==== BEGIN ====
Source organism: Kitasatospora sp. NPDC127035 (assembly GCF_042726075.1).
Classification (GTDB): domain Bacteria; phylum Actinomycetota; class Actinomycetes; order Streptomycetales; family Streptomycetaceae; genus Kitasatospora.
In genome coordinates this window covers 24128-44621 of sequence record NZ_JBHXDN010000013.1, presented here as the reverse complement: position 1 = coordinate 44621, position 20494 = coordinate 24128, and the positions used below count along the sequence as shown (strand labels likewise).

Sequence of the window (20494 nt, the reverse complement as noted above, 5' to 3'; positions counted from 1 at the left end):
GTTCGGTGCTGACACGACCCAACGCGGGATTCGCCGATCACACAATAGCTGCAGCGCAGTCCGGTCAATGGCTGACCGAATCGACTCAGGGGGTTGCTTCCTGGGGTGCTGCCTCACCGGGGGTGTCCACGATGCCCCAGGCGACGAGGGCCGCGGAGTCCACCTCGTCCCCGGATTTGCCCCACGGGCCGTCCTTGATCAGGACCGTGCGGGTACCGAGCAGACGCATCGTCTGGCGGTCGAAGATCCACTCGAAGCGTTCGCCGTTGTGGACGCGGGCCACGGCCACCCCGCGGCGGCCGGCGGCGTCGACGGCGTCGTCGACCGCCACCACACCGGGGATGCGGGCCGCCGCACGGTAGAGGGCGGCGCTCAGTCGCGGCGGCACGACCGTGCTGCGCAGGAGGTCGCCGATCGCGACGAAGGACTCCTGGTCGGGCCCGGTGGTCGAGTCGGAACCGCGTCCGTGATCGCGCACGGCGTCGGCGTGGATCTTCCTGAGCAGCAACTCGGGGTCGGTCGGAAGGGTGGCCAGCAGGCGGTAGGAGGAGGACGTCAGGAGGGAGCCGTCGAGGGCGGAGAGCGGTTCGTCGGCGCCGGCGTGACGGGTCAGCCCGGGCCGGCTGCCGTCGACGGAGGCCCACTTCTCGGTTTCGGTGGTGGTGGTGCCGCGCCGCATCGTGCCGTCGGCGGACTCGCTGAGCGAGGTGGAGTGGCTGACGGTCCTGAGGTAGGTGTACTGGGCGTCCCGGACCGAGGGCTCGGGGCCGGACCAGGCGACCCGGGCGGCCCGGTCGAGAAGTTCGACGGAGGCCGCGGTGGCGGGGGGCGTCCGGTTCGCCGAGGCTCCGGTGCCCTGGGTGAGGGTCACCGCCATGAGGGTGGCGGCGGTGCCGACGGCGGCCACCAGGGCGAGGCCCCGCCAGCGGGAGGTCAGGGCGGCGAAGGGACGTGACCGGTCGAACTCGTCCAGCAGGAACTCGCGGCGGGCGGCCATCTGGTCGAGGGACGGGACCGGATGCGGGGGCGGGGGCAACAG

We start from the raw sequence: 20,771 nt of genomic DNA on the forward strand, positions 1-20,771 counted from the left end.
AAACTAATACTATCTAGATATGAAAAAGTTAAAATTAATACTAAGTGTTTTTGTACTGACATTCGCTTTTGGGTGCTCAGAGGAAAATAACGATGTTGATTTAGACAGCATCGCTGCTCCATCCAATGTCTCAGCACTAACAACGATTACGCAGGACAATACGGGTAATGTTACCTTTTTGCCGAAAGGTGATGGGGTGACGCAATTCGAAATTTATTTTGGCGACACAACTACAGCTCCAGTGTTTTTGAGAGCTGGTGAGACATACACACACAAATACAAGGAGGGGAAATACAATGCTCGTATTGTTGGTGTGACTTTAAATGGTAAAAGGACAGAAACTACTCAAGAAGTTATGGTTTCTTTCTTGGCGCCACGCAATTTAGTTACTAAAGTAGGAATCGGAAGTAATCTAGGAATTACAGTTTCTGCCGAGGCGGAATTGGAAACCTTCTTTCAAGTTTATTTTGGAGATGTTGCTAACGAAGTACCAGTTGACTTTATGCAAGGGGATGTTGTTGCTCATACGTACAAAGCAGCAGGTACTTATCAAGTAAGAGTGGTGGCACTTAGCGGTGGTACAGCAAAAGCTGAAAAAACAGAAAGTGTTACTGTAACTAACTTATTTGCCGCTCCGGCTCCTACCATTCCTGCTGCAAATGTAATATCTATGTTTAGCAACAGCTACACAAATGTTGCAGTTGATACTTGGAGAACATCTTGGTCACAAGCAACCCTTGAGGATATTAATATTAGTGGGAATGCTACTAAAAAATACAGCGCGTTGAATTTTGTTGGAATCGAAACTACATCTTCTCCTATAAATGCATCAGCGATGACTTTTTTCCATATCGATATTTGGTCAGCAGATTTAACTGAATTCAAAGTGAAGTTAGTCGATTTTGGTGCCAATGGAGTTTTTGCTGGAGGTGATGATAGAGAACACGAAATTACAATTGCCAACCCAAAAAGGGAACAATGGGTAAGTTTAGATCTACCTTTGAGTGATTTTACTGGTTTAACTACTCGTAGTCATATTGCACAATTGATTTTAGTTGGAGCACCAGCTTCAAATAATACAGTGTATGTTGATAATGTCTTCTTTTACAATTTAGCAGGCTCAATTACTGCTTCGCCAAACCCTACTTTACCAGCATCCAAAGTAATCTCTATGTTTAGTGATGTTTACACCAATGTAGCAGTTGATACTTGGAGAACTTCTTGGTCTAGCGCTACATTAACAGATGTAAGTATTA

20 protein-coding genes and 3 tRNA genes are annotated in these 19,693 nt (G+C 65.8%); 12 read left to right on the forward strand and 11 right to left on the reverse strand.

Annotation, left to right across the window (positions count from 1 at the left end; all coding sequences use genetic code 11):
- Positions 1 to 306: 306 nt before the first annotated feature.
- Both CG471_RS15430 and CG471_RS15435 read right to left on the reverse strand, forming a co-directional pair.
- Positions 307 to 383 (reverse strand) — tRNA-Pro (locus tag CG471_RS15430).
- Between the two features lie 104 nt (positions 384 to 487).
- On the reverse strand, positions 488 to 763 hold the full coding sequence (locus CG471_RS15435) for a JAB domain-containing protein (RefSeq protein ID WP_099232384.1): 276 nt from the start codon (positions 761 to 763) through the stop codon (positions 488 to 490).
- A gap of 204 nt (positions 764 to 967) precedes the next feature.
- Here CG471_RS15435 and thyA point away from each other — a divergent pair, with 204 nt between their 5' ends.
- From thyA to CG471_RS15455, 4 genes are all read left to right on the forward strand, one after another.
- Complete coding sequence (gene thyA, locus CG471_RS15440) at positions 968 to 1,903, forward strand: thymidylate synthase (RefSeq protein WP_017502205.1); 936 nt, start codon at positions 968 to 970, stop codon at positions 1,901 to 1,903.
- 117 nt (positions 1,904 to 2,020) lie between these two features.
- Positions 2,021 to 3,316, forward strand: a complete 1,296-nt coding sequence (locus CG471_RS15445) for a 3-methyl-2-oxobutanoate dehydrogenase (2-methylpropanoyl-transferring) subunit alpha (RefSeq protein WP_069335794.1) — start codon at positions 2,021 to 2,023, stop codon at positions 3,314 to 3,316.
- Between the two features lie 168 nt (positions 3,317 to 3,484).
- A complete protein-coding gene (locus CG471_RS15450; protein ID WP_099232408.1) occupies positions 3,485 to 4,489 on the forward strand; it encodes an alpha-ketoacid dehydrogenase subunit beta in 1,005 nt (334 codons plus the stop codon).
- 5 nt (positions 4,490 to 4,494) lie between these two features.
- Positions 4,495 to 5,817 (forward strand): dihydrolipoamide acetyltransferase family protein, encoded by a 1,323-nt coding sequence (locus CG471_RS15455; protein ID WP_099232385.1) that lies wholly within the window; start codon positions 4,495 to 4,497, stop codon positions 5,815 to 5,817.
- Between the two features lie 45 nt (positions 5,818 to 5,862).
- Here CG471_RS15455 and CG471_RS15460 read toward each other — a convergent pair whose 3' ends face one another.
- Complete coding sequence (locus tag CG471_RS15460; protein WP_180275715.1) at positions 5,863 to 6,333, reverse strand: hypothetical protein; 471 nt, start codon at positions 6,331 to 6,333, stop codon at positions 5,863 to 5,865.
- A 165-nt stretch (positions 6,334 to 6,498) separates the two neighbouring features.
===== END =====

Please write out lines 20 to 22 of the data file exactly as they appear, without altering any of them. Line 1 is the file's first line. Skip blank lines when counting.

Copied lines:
- Positions 2,021 to 3,316, forward strand: a complete 1,296-nt coding sequence (locus CG471_RS15445) for a 3-methyl-2-oxobutanoate dehydrogenase (2-methylpropanoyl-transferring) subunit alpha (RefSeq protein WP_069335794.1) — start codon at positions 2,021 to 2,023, stop codon at positions 3,314 to 3,316.
- Between the two features lie 168 nt (positions 3,317 to 3,484).
- A complete protein-coding gene (locus CG471_RS15450; protein ID WP_099232408.1) occupies positions 3,485 to 4,489 on the forward strand; it encodes an alpha-ketoacid dehydrogenase subunit beta in 1,005 nt (334 codons plus the stop codon).